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Wheat Blast

Wheat Blast:

Researchers who have modeled for the first time how wheat blast will spread in the future found the fungal disease could reduce global wheat production by 13% until 2050.

  • Wheat blast, caused by the plant fungus Magnaporthe oryzae, is a fast-acting, severe disease of wheat that causes bleaching of the heads.
  • Magnaporthe oryzae can infect many grasses, including barley, lolium, rice, and wheat, but specific isolates of this pathogen generally infect limited species; that is, wheat isolates infect preferably wheat plants but can use several more cereal and grass species as alternate hosts.
  • It spreads through infected seeds, crop residues, and spores that can travel long distances in the air.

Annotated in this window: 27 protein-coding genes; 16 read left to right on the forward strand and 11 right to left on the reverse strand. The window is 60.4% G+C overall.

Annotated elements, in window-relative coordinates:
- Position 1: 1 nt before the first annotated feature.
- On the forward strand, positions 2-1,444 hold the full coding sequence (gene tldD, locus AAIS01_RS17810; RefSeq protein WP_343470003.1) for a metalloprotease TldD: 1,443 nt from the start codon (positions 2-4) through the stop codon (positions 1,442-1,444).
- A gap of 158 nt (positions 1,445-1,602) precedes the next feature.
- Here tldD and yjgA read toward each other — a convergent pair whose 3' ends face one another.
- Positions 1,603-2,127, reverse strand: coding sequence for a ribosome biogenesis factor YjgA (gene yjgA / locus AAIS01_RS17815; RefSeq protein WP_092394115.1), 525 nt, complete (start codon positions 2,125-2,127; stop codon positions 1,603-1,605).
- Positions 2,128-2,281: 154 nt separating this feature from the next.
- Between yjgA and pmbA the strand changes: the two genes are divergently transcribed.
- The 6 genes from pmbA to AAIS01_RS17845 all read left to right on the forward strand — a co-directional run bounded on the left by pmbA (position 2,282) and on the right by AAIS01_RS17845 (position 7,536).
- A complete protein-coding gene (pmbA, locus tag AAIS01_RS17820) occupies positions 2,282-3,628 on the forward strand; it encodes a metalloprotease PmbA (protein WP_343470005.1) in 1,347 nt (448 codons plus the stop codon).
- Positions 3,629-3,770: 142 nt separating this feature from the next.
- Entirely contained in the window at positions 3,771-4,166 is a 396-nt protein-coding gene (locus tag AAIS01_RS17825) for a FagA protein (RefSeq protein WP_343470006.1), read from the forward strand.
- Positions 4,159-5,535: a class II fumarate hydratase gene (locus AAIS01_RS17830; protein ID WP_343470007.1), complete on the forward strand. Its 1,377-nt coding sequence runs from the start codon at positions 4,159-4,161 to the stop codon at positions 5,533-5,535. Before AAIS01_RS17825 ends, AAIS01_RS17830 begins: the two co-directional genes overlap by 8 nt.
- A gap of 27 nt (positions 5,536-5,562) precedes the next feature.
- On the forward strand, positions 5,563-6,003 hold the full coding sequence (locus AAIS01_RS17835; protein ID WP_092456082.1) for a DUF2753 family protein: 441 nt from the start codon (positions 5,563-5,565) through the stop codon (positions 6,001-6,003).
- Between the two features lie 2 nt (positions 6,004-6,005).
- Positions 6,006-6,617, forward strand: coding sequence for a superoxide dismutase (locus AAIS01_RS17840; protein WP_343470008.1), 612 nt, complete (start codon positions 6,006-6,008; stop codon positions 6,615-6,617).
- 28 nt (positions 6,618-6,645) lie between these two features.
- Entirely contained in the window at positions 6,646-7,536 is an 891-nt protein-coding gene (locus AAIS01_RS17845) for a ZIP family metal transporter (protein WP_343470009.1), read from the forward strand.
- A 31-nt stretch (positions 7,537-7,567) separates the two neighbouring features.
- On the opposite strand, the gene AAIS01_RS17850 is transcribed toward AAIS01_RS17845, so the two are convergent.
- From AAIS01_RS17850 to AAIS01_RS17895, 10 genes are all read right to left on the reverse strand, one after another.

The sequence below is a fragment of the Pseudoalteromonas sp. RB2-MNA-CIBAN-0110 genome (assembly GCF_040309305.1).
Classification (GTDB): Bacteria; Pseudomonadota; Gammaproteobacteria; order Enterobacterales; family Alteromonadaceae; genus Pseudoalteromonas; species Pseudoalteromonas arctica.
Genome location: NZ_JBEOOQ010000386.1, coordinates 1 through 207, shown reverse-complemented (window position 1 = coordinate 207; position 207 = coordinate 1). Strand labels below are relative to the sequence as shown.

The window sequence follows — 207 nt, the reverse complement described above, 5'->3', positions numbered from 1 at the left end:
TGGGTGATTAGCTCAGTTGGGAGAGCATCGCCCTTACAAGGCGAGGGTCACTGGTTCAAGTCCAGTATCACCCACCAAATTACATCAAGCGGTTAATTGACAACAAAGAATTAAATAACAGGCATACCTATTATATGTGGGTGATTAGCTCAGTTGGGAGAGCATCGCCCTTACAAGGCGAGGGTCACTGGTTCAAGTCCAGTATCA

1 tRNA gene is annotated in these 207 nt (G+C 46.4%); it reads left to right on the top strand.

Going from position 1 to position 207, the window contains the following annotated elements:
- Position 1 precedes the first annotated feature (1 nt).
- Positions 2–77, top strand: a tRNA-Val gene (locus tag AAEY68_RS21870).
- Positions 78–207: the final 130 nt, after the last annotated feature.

• It thrives in warm and humid conditions, making regions with such climates particularly susceptible.
  • The pathogen is also resistant to fungicides.
  • The seriousness of the disease is indicated by the fact that crops are burned to avoid this disease.
  • It causes progressive bleaching of the heads, lower yields, and poor seed quality.
  • Stems and leaves are discoloured, with dark brown, eye-shaped lesions on leaves.
  • Sometimes dark grey spores can be seen.
  • It can shrivel and deform the grain in less than a week from the first symptoms.